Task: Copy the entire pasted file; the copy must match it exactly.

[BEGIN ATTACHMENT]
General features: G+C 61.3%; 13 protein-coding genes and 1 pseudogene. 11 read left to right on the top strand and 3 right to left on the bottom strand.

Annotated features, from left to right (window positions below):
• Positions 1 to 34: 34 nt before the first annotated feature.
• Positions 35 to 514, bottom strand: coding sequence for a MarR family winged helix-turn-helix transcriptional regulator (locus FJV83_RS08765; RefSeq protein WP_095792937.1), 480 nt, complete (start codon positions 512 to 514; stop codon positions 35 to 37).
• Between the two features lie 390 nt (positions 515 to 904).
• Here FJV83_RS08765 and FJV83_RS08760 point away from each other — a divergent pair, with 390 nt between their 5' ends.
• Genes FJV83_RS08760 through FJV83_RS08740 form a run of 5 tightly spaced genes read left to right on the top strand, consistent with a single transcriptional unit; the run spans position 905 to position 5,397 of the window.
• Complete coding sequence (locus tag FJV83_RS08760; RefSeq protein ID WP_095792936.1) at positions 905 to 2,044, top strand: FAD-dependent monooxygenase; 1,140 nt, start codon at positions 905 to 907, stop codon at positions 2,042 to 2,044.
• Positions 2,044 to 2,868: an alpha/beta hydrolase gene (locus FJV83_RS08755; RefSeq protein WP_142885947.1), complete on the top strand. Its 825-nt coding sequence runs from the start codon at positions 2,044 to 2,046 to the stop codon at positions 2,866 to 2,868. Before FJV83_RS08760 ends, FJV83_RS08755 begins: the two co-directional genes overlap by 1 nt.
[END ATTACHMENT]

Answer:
General features: G+C 61.3%; 13 protein-coding genes and 1 pseudogene. 11 read left to right on the top strand and 3 right to left on the bottom strand.

Annotated features, from left to right (window positions below):
• Positions 1 to 34: 34 nt before the first annotated feature.
• Positions 35 to 514, bottom strand: coding sequence for a MarR family winged helix-turn-helix transcriptional regulator (locus FJV83_RS08765; RefSeq protein WP_095792937.1), 480 nt, complete (start codon positions 512 to 514; stop codon positions 35 to 37).
• Between the two features lie 390 nt (positions 515 to 904).
• Here FJV83_RS08765 and FJV83_RS08760 point away from each other — a divergent pair, with 390 nt between their 5' ends.
• Genes FJV83_RS08760 through FJV83_RS08740 form a run of 5 tightly spaced genes read left to right on the top strand, consistent with a single transcriptional unit; the run spans position 905 to position 5,397 of the window.
• Complete coding sequence (locus tag FJV83_RS08760; RefSeq protein ID WP_095792936.1) at positions 905 to 2,044, top strand: FAD-dependent monooxygenase; 1,140 nt, start codon at positions 905 to 907, stop codon at positions 2,042 to 2,044.
• Positions 2,044 to 2,868: an alpha/beta hydrolase gene (locus FJV83_RS08755; RefSeq protein WP_142885947.1), complete on the top strand. Its 825-nt coding sequence runs from the start codon at positions 2,044 to 2,046 to the stop codon at positions 2,866 to 2,868. Before FJV83_RS08760 ends, FJV83_RS08755 begins: the two co-directional genes overlap by 1 nt.